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Study: Humans May Have Played Pivotal Role in Desertification of Sahara

It seems impossible to imagine, but where the Sahara is dominated today by a landscape of sand dunes, just a few thousand years ago, it was a vast grassland dotted with lakes.

An archaeologist has now suggested that we humans played a pivotal role in bringing on the rapid changes in ecology that caused a drop in rainfall, which could provide us with insights into how we'll cope with large scale climate change in the future.

Deep beneath the Sahara's sands are signs of old rivers and traces of plants and animals, preserving reminders of the region's greener past.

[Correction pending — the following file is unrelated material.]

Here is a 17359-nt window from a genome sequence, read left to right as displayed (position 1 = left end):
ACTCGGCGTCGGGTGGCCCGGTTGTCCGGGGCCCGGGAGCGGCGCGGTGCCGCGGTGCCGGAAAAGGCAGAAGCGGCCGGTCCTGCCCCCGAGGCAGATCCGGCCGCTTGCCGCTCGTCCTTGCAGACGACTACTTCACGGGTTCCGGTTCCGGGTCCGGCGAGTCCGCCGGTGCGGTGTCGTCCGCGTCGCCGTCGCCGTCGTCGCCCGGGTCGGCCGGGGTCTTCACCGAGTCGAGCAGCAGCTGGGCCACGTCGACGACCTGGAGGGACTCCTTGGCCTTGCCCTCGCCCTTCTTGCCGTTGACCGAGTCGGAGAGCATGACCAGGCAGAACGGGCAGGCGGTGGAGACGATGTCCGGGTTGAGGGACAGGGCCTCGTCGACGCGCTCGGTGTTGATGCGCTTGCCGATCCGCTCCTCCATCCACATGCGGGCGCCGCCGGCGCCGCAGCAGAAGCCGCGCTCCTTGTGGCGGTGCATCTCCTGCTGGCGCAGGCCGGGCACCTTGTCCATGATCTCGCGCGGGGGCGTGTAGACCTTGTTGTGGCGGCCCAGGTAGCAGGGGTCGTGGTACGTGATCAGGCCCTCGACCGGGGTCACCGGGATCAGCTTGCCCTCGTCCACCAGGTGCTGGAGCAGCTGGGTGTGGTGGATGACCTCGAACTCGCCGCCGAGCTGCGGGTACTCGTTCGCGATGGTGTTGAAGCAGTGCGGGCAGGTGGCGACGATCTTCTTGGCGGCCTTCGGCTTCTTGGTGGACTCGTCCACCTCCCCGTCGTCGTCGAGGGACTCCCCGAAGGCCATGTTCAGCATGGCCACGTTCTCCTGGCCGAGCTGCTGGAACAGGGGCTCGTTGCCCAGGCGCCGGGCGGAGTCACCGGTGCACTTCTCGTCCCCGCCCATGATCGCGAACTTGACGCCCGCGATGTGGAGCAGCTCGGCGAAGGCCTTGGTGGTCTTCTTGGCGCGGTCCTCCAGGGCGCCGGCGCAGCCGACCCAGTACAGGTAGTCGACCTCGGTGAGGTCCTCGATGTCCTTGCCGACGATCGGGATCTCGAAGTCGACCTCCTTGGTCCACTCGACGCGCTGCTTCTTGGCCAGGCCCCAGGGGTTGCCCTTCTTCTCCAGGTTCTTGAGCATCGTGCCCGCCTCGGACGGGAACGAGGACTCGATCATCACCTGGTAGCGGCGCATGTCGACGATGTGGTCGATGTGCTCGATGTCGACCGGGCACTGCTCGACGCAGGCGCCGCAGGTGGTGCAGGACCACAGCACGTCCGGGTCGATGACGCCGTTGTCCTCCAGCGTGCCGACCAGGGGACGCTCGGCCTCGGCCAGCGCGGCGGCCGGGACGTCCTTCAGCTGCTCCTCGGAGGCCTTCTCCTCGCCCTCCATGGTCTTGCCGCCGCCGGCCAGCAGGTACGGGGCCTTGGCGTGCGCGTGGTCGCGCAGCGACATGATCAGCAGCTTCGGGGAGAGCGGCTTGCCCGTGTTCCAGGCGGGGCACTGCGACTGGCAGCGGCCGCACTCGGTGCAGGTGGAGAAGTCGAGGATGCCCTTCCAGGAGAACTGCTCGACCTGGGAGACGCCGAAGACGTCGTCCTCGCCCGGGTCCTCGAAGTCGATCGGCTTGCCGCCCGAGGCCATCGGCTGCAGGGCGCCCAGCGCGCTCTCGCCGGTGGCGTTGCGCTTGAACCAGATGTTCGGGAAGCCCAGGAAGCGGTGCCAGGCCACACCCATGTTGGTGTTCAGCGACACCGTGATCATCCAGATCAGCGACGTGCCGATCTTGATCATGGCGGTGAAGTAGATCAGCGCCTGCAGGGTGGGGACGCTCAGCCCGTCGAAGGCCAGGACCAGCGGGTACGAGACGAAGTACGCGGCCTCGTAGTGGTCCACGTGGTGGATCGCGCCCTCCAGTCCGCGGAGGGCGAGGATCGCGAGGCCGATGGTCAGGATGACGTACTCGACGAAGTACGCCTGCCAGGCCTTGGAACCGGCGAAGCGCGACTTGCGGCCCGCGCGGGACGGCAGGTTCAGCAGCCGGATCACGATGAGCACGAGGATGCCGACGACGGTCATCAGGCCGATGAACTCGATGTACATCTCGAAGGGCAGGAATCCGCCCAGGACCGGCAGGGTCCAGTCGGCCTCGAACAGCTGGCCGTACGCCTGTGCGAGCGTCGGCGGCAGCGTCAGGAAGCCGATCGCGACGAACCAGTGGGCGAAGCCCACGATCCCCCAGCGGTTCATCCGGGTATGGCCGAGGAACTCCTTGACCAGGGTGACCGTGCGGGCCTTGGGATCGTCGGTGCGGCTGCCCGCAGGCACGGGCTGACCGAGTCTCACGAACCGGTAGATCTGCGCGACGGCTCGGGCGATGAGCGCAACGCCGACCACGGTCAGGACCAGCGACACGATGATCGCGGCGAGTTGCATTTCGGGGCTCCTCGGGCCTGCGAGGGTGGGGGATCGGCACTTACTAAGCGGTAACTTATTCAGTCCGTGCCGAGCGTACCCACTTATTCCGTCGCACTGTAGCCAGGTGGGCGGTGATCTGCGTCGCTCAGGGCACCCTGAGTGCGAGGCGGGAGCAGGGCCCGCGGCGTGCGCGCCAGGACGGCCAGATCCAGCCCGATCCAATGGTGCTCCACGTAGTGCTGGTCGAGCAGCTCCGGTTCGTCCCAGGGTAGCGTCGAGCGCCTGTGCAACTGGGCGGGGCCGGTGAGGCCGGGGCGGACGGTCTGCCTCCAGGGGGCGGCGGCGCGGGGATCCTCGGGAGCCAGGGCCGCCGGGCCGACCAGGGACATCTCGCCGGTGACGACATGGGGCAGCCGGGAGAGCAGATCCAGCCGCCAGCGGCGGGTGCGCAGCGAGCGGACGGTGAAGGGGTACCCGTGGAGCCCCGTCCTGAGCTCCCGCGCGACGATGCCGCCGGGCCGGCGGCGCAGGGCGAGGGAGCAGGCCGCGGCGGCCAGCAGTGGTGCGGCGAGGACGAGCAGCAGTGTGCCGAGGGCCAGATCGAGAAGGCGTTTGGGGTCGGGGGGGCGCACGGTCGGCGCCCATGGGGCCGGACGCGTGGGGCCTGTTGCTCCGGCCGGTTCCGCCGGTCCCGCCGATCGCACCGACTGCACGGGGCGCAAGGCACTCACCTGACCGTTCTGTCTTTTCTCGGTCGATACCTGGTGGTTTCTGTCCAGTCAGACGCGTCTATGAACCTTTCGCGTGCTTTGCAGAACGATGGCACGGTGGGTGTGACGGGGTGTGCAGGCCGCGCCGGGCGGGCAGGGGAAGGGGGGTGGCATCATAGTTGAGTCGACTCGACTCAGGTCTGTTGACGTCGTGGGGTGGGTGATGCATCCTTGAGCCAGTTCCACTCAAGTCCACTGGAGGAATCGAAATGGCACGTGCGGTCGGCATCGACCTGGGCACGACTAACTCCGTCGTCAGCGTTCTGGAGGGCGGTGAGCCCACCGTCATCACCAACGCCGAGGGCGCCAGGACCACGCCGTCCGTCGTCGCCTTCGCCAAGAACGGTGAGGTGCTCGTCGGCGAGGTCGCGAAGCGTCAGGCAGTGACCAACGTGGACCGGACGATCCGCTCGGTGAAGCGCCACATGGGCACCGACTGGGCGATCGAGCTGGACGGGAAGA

The roughly 10,000-year stretch of what's called the African Humid Period is largely considered to have been caused by an episode of monsoons that washed over the continent - just one of a cycle of such wet periods dating back 9 million years that current hypotheses claim ended with changes in Earth's orbit.

While the current thinking blames a 20,000 year 'wobble' in our planet's orbital axis for ending the last big wet, David Wright from Seoul National University isn't convinced.

Dave Price

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